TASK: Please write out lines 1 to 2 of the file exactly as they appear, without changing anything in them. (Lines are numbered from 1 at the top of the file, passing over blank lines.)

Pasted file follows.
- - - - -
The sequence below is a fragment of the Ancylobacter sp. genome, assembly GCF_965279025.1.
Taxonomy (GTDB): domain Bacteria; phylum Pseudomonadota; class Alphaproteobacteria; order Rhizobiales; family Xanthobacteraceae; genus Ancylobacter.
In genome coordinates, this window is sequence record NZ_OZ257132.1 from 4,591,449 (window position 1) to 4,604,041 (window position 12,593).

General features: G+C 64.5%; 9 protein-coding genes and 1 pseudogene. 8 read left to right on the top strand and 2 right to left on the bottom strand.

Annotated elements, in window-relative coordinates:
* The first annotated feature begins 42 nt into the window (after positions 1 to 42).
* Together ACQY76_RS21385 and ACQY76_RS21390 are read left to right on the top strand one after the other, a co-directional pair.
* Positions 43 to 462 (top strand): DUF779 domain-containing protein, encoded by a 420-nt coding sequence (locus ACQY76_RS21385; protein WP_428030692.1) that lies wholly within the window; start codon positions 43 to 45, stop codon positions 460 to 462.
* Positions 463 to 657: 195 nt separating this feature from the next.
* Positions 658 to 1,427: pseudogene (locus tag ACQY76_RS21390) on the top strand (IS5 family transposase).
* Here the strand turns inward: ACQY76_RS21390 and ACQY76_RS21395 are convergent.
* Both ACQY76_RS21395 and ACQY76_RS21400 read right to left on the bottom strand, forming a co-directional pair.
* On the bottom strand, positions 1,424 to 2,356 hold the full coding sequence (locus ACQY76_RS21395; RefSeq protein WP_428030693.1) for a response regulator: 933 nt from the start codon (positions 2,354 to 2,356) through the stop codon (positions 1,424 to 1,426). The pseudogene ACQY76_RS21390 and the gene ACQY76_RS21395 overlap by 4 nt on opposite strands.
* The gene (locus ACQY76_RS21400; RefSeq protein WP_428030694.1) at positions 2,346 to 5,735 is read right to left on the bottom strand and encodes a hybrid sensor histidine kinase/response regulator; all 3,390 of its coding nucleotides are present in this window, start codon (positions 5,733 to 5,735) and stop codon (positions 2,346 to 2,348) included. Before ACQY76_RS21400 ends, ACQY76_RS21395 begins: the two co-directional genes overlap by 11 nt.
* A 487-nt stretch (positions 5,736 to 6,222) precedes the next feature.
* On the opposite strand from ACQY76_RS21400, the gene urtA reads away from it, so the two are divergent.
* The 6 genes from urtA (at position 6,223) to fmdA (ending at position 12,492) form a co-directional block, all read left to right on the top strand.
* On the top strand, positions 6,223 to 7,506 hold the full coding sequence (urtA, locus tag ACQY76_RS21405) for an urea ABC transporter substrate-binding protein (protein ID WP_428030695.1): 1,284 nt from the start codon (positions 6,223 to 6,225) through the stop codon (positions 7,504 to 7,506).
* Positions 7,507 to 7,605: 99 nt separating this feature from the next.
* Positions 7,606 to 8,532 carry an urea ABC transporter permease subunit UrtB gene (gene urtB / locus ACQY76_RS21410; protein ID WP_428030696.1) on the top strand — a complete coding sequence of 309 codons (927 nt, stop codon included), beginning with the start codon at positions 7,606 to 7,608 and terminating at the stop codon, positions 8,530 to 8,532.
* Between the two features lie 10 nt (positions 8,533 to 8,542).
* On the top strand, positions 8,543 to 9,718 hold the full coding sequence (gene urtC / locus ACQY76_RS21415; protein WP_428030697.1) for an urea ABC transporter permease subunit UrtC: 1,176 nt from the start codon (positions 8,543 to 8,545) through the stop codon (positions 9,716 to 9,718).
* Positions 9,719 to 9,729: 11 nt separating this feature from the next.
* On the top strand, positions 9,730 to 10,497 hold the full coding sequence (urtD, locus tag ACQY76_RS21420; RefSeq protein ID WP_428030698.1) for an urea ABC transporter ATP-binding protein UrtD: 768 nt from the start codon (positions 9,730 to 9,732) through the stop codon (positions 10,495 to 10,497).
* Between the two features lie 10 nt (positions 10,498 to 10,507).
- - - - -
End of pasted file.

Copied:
The sequence below is a fragment of the Ancylobacter sp. genome, assembly GCF_965279025.1.
Taxonomy (GTDB): domain Bacteria; phylum Pseudomonadota; class Alphaproteobacteria; order Rhizobiales; family Xanthobacteraceae; genus Ancylobacter.